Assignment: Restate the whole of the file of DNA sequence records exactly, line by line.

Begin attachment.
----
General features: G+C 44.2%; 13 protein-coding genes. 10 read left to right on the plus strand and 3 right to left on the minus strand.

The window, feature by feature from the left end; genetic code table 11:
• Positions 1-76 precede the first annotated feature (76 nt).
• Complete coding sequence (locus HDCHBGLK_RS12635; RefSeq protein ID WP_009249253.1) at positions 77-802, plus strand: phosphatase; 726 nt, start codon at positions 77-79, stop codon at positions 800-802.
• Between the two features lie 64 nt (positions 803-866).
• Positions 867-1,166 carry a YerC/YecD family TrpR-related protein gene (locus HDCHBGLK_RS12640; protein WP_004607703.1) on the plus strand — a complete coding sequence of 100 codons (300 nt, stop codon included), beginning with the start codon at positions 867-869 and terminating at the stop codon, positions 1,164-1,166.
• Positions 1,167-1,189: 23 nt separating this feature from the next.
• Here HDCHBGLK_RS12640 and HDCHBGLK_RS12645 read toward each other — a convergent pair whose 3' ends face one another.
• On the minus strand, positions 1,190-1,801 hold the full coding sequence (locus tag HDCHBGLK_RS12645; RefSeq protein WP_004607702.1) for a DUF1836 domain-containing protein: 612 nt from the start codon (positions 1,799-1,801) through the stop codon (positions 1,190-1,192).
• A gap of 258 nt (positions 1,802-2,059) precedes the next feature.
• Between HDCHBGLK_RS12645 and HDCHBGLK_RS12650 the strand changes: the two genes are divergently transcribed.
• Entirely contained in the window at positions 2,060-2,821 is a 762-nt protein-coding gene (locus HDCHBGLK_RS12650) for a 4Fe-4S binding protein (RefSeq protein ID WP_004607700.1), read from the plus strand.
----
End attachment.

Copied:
General features: G+C 44.2%; 13 protein-coding genes. 10 read left to right on the plus strand and 3 right to left on the minus strand.

The window, feature by feature from the left end; genetic code table 11:
• Positions 1-76 precede the first annotated feature (76 nt).
• Complete coding sequence (locus HDCHBGLK_RS12635; RefSeq protein ID WP_009249253.1) at positions 77-802, plus strand: phosphatase; 726 nt, start codon at positions 77-79, stop codon at positions 800-802.
• Between the two features lie 64 nt (positions 803-866).
• Positions 867-1,166 carry a YerC/YecD family TrpR-related protein gene (locus HDCHBGLK_RS12640; protein WP_004607703.1) on the plus strand — a complete coding sequence of 100 codons (300 nt, stop codon included), beginning with the start codon at positions 867-869 and terminating at the stop codon, positions 1,164-1,166.
• Positions 1,167-1,189: 23 nt separating this feature from the next.
• Here HDCHBGLK_RS12640 and HDCHBGLK_RS12645 read toward each other — a convergent pair whose 3' ends face one another.
• On the minus strand, positions 1,190-1,801 hold the full coding sequence (locus tag HDCHBGLK_RS12645; RefSeq protein WP_004607702.1) for a DUF1836 domain-containing protein: 612 nt from the start codon (positions 1,799-1,801) through the stop codon (positions 1,190-1,192).
• A gap of 258 nt (positions 1,802-2,059) precedes the next feature.
• Between HDCHBGLK_RS12645 and HDCHBGLK_RS12650 the strand changes: the two genes are divergently transcribed.
• Entirely contained in the window at positions 2,060-2,821 is a 762-nt protein-coding gene (locus HDCHBGLK_RS12650) for a 4Fe-4S binding protein (RefSeq protein ID WP_004607700.1), read from the plus strand.